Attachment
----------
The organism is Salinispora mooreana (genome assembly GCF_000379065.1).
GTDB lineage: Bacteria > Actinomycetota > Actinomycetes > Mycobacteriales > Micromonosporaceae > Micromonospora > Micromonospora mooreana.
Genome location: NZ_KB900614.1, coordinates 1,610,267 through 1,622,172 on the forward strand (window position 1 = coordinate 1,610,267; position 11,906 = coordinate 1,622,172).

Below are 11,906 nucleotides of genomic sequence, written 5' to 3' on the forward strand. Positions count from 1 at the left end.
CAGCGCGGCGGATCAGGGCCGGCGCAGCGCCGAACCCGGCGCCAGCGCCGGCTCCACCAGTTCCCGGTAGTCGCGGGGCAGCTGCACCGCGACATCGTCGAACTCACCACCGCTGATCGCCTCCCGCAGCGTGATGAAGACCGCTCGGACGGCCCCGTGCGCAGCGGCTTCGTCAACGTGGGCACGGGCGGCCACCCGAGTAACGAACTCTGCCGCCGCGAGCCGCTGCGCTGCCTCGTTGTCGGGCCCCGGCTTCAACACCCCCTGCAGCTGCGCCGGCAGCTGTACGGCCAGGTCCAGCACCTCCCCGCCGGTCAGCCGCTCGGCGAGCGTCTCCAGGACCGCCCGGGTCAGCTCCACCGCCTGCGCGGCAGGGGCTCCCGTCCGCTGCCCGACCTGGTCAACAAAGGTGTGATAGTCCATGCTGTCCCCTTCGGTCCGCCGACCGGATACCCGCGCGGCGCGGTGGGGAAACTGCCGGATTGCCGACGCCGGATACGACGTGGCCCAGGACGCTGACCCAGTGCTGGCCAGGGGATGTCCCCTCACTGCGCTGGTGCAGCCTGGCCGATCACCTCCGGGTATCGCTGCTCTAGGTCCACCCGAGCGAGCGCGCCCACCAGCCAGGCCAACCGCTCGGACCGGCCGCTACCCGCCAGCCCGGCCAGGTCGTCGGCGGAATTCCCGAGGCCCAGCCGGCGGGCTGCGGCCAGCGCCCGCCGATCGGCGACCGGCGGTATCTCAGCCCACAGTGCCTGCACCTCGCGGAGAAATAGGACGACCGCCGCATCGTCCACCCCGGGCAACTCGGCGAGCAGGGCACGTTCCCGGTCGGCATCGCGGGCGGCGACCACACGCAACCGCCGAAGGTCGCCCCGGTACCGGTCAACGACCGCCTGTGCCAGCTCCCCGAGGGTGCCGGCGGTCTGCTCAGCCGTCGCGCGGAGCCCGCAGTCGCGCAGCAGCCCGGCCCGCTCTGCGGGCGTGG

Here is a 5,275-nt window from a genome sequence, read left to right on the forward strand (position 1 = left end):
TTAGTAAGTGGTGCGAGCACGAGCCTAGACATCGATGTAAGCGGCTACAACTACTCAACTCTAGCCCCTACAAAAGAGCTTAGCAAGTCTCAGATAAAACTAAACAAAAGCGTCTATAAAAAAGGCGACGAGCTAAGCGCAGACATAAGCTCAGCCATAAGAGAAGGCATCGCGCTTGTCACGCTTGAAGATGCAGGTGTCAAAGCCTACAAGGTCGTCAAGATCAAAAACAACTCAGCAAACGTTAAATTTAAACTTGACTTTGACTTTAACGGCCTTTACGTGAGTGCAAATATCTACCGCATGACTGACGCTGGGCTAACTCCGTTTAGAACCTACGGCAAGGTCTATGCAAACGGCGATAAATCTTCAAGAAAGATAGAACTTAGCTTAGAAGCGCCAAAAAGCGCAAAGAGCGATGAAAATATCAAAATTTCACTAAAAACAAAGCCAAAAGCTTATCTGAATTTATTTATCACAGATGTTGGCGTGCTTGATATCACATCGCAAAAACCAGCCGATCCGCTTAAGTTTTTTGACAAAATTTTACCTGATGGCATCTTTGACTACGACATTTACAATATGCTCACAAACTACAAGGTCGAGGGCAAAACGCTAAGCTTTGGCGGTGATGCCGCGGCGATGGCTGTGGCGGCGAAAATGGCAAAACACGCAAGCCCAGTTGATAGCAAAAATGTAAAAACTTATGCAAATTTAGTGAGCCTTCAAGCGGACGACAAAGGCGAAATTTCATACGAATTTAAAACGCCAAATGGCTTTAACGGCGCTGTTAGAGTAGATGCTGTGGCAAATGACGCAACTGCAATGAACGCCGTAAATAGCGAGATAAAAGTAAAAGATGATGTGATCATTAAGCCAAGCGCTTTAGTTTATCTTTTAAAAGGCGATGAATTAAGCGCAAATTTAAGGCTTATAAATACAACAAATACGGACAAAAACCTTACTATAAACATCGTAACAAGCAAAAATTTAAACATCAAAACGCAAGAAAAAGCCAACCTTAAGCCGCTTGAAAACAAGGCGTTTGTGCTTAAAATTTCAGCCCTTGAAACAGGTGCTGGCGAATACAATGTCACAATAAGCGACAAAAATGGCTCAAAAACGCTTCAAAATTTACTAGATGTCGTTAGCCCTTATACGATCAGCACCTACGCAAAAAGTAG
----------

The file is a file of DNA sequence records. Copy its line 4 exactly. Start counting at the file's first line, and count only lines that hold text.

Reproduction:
Below are 11,906 nucleotides of genomic sequence, written 5' to 3' on the forward strand. Positions count from 1 at the left end.